# PROBLEM LINK:

Contest Division 1

Contest Division 2

Contest Division 3

Contest Division 4

Setter: Soumyadeep Pal

Tester: Takuki Kurokawa

Editorialist: Yash Kulkarni

# DIFFICULTY:

1620

# PREREQUISITES:

# PROBLEM:

A `1`

-indexed array is called *positive* if every element of the array is greater than or equal to the index on which it lies. Formally, an array B of size M is called positive if B_i \ge i for each 1\le i \le M.

For example, the arrays [1], [2, 2], [3, 2, 4, 4] are positive while the arrays [2, 1], [3, 1, 2] are not positive.

You are given an array A containing N integers. You want to distribute all elements of the array into some positive arrays. The elements of a positive array might not occur in the order they appear in the array A.

Find the **minimum** number of positive arrays that the elements of the array A can be divided into.

Please see the sample cases below for more clarity.

# EXPLANATION:

## Hint

It is always better to keep smaller elements before larger ones while forming a positive array because this will surely reduce the number of positive arrays required to distribute all the elements in A.

Hence, sorting will surely help!

## Solution

From the hint it is clear that we should form positive arrays which have elements in an ascending order. If there are K elements in an existing positive array then the next element should be \geq K + 1.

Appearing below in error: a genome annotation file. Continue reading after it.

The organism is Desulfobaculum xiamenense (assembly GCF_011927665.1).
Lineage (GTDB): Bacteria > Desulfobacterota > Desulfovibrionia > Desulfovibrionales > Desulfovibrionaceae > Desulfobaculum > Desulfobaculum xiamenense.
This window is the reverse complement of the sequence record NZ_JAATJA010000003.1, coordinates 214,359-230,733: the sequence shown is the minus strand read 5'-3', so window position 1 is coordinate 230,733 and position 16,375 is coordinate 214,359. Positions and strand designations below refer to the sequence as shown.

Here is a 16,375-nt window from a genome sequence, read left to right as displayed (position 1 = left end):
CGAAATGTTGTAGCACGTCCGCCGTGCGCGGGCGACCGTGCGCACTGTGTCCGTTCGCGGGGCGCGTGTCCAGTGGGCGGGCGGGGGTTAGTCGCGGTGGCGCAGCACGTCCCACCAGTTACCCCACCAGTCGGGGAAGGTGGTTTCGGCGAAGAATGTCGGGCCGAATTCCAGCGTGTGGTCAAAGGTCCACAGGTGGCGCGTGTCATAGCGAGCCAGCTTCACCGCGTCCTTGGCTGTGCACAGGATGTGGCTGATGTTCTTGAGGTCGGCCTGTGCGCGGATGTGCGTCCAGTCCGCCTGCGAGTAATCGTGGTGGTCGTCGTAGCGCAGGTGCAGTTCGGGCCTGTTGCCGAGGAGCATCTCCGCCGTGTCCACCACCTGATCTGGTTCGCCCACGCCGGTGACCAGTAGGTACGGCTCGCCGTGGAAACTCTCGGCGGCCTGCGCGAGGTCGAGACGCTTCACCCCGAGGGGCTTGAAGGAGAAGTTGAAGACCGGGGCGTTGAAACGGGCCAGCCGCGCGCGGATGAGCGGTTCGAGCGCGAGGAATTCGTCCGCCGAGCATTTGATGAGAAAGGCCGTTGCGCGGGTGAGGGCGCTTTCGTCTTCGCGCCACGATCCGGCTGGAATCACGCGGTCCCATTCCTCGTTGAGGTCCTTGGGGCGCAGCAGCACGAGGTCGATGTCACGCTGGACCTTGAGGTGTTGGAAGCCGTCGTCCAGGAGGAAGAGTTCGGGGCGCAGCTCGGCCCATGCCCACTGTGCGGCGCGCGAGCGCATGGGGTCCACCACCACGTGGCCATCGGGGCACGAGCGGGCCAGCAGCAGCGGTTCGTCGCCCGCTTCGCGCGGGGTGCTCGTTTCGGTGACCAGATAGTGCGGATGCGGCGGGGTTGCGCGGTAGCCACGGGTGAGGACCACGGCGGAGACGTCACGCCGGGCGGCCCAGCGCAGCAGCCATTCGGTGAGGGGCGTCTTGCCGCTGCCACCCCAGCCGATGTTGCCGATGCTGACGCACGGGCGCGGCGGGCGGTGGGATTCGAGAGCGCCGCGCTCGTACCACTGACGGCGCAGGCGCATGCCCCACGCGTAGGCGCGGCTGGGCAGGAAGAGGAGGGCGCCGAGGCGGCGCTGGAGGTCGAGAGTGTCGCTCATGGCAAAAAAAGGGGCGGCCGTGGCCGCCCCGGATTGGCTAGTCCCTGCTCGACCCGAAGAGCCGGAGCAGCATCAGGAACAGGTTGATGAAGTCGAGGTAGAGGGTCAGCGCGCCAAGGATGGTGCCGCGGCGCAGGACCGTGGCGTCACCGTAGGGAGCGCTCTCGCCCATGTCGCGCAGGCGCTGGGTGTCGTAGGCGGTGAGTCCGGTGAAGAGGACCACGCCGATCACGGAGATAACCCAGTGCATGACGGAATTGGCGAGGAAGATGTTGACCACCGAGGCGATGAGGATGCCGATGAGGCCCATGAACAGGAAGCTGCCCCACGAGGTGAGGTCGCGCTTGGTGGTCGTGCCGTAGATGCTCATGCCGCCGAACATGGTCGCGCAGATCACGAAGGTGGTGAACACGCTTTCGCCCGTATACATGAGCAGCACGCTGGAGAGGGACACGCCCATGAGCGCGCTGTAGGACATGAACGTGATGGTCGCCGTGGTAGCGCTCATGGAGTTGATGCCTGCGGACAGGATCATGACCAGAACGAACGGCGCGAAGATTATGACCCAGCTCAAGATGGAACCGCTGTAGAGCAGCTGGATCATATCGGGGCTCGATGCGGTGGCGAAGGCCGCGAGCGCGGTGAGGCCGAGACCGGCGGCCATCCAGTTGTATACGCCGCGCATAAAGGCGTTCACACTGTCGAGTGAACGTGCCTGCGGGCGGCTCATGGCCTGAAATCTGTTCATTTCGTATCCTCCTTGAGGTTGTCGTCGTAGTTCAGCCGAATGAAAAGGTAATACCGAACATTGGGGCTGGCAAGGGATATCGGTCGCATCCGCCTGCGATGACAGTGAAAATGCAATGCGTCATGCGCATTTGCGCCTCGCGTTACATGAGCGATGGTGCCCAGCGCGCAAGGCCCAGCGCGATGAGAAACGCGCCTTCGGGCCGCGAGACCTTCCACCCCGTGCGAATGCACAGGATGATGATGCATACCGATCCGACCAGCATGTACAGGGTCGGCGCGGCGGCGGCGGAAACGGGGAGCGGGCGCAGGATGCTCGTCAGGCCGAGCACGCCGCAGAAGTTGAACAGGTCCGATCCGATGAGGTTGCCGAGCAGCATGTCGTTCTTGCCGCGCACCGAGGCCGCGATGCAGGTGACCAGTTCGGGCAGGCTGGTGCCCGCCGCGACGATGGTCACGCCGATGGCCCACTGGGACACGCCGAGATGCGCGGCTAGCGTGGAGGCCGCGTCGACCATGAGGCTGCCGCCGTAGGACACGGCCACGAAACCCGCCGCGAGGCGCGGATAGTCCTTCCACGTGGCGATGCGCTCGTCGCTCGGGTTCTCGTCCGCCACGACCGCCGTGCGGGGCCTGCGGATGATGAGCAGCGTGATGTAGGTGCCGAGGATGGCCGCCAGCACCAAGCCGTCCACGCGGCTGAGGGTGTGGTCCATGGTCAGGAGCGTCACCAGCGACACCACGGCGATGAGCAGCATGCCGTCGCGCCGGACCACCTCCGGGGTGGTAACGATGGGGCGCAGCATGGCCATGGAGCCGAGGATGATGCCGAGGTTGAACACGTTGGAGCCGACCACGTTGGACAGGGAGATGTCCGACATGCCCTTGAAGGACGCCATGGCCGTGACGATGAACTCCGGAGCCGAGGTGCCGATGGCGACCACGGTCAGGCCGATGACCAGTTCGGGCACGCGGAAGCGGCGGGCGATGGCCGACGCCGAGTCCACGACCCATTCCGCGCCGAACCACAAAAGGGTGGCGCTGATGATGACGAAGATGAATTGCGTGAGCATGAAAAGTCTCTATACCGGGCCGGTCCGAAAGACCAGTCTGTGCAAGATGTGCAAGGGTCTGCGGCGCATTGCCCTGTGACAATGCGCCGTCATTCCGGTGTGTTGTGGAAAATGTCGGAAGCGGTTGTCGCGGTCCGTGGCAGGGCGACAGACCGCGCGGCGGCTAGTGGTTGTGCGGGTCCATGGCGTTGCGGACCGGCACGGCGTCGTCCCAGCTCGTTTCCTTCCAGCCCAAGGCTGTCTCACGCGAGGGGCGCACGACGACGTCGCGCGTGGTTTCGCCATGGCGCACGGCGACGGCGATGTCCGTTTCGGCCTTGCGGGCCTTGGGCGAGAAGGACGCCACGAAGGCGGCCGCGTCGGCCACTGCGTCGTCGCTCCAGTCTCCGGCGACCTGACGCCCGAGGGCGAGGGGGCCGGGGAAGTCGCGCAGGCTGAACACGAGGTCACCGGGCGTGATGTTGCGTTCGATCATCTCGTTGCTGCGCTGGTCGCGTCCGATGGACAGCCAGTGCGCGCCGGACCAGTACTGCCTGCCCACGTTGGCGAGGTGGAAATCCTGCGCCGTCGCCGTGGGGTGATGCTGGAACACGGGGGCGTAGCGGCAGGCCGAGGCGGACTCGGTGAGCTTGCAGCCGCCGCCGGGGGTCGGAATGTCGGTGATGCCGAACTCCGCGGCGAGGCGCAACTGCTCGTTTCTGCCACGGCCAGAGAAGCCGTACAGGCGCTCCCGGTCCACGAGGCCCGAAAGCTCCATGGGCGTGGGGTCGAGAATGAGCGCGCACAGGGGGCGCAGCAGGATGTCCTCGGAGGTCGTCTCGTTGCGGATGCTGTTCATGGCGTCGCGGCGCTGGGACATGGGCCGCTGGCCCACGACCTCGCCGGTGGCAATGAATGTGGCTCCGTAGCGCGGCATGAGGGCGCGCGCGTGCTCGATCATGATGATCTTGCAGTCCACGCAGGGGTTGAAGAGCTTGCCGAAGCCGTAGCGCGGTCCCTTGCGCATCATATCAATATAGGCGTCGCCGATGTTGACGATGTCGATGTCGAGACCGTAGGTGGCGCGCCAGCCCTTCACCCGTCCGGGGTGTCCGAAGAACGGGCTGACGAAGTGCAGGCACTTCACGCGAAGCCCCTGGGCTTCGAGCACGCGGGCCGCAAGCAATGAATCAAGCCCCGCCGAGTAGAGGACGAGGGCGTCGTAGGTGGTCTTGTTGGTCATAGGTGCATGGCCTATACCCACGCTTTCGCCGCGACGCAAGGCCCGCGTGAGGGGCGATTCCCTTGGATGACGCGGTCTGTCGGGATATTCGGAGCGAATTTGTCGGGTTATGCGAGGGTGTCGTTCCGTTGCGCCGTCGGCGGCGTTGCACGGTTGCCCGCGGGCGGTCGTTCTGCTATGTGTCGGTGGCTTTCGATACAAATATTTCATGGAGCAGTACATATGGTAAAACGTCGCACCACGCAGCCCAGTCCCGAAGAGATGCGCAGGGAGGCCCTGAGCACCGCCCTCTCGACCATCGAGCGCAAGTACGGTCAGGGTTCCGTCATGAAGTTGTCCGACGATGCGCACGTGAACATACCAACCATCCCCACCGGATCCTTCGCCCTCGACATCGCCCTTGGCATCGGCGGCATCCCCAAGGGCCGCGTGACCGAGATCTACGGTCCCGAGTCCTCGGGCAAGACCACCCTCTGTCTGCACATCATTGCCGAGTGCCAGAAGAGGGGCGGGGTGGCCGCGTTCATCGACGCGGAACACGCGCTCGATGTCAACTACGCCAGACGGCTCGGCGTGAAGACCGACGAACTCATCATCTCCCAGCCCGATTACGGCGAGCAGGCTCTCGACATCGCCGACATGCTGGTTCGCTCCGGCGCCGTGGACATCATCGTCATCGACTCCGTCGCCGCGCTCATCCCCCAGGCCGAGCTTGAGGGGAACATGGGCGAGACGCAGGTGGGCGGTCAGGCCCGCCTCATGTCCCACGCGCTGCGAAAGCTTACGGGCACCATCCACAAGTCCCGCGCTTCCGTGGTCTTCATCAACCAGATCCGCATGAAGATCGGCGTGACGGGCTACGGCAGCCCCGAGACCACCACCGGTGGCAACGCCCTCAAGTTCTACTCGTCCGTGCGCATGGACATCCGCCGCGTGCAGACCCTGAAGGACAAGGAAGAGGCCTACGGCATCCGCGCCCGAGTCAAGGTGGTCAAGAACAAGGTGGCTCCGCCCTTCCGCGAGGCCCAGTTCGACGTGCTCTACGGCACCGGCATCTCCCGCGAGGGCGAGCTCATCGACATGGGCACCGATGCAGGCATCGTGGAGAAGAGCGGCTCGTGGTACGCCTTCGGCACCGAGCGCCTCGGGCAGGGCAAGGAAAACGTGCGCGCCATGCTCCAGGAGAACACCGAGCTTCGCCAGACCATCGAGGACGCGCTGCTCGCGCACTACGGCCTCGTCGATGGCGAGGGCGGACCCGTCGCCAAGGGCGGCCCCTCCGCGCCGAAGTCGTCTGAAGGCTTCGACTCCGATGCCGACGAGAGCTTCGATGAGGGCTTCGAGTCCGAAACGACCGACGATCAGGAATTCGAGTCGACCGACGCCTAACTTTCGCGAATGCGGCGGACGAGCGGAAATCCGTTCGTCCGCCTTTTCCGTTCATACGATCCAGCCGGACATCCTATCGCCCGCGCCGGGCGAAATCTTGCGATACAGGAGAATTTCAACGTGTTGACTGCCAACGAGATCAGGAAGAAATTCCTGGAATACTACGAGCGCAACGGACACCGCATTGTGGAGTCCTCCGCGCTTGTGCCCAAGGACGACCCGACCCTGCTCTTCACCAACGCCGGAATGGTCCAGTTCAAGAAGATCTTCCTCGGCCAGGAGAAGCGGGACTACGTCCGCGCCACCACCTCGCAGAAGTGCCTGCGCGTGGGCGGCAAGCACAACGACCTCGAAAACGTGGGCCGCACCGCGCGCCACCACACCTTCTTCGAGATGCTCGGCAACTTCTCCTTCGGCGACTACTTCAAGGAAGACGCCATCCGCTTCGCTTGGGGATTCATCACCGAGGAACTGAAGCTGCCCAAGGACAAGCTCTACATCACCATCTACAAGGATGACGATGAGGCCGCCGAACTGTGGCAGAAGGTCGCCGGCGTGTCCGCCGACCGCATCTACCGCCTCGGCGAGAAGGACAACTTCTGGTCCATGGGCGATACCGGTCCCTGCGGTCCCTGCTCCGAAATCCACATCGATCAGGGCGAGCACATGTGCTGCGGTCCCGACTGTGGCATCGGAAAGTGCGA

We can greedily assign each element of A (in the ascending order) to some already existing positive array if it can accommodate the current element (if A[i] \geq number of elements in the positive array + 1) or in the other case we need to create another positive array.

We can maintain the information about all the existing positive arrays by storing the minimum required element for each of them.

If the current element (A[i]) can be part of any of the existing positive arrays i.e. it is \geq the least among all the minimum required elements for the positive arrays then we can just update the minimum required element and there is no need to create another positive array. The least among all the minimum required elements can be easily obtained if we store all the minimum required elements in a priority queue and updating also becomes easy.

On the other hand, if the current element (A[i]) cannot become a part of any of the existing positive arrays then we create a new positive array with the current element (A[i]) being the first element in it i.e. add a new value (minimum requirement of 2) into the priority queue.

At the end of the iteration over A the size of the priority queue denotes the minimum number of positive arrays required i.e. our answer.

# TIME COMPLEXITY:

O(NlogN) for each test case.

# SOLUTION:

## Setter's solution

```
using namespace std;
int main() {
ios_base :: sync_with_stdio(0);
cin.tie(0); cout.tie(0);
int t;
cin >> t;
while (t--) {
int n;
cin >> n;
vector<int> a(n + 1);
for (int i = 0; i < n; i++) {
int x;
cin >> x;
a[x]++;
}
int sum = 0, ans = 0;
for (int i = 1; i <= n; i++) {
sum += a[i];
ans = max(ans, (sum + i - 1) / i);
}
cout << ans << '\n';
}
return 0;
}
```

## Editorialist's Solution

```
using namespace std;
int main() {
int T;
cin >> T;
while(T--){
int n;
cin >> n;
vector<int>v(n);
for(int i=0;i<n;i++)cin >> v[i];
sort(v.begin(),v.end());
priority_queue<int,vector<int>,greater<int>>pq;
pq.push(1);
for(int i=0;i<n;i++){
if(v[i]>=pq.top()){
pq.push(pq.top()+1);
pq.pop();
}
else{
pq.push(2);
}
}
cout << pq.size() << endl;
}
return 0;
}
```